Dude, Where’s My Recession?: The Series

The July jobs report was not indicative of a recession.

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OK, so nonfarm payrolls fell 51,000 in July, while revisions to May and June added 26,000 jobs. That results in a net loss of 25,000 jobs. (The consensus expected a loss of 75,000.) The guys at First Trust Advisors get it right, I think, with this piece of analysis:

The labor market is a lagging indicator of economic activity, and job declines so far this year reflect weakness in the overall economy in late 2007 and early 2008. Still, the recent decline in jobs is much smaller than has been typical of past periods of economic weakness.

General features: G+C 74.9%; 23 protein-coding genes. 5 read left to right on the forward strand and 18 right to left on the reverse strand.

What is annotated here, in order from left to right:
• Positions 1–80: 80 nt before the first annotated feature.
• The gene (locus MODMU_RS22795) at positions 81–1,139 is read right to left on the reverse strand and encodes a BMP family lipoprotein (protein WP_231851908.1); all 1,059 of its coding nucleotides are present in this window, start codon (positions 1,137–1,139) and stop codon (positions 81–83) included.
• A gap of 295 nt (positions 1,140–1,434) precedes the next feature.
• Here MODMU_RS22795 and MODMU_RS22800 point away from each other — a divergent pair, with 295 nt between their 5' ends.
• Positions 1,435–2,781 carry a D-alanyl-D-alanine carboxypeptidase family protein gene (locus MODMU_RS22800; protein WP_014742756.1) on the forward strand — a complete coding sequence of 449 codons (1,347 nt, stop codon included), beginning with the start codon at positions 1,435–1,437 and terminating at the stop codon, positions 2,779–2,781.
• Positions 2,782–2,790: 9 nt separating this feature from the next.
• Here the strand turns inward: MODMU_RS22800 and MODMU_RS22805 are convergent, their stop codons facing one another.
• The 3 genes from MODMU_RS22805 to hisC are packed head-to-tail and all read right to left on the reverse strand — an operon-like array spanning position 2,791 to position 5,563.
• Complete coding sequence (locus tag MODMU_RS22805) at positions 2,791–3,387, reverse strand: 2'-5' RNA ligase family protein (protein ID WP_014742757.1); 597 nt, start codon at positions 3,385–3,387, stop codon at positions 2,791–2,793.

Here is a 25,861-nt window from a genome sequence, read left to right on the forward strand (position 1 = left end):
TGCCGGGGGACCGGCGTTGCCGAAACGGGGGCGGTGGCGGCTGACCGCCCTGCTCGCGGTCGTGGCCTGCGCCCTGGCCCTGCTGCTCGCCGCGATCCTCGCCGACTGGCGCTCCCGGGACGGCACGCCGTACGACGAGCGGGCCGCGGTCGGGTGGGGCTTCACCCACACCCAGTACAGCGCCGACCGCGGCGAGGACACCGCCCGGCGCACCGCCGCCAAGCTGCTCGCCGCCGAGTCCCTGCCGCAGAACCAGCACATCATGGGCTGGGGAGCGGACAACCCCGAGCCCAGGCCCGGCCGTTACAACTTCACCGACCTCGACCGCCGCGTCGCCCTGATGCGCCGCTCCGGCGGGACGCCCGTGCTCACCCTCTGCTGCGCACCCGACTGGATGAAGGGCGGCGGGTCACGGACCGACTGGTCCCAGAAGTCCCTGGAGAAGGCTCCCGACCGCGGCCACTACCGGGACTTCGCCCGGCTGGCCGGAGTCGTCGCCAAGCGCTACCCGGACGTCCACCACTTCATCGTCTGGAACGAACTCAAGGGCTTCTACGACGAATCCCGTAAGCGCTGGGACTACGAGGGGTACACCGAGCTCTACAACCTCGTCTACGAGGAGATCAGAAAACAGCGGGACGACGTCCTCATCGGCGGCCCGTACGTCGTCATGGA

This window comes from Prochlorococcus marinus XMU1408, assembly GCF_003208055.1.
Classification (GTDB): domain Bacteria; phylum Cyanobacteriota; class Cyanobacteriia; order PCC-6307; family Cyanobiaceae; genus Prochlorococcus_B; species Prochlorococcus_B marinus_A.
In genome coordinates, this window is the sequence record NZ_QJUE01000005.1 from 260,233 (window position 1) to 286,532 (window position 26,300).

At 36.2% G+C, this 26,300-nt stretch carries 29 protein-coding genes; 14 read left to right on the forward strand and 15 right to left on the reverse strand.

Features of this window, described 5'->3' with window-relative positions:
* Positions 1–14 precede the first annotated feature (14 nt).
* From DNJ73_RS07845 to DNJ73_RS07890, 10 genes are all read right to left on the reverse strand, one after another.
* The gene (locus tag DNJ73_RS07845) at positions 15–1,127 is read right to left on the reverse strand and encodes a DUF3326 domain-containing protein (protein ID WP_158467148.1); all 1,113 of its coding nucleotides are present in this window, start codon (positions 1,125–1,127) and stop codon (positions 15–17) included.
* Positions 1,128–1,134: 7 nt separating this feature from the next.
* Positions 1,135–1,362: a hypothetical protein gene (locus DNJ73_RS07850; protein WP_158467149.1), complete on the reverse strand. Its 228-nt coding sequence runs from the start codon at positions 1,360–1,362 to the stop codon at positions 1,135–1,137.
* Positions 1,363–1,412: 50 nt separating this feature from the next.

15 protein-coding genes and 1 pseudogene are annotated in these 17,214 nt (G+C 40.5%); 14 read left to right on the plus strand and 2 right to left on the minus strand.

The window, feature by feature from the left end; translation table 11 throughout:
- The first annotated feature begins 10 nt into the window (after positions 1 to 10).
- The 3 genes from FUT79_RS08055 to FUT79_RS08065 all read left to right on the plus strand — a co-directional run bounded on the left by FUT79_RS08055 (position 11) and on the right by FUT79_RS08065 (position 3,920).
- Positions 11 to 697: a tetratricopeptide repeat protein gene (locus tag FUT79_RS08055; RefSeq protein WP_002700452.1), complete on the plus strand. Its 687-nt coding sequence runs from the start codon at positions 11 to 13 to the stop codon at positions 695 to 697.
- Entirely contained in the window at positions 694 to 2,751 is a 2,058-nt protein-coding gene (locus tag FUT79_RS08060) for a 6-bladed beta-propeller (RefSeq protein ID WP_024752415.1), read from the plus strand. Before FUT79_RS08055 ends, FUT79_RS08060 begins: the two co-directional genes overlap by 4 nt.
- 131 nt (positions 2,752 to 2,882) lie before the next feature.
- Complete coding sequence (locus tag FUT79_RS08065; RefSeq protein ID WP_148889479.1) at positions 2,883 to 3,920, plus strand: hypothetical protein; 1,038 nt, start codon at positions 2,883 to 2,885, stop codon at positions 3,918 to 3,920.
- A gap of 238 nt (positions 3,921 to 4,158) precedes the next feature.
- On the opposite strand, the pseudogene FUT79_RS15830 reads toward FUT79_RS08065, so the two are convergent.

Job losses so far have been between 51,000 and 88,000 with no sign of downward momentum. Back in 2001, the economy lost 30,000; 281,000; 44,000; and 128,000 as the economy weakened. And in 1990, the economy lost 42,000; 280,000; 82,000; and 161,000 as the economy tanked. Way back in 1981, jobs losses were 36,000; 87,000; 100,000; and 209,000. Now, I am certainly not saying that the economy is in great shape. It isn't. But it's not in shambles, either.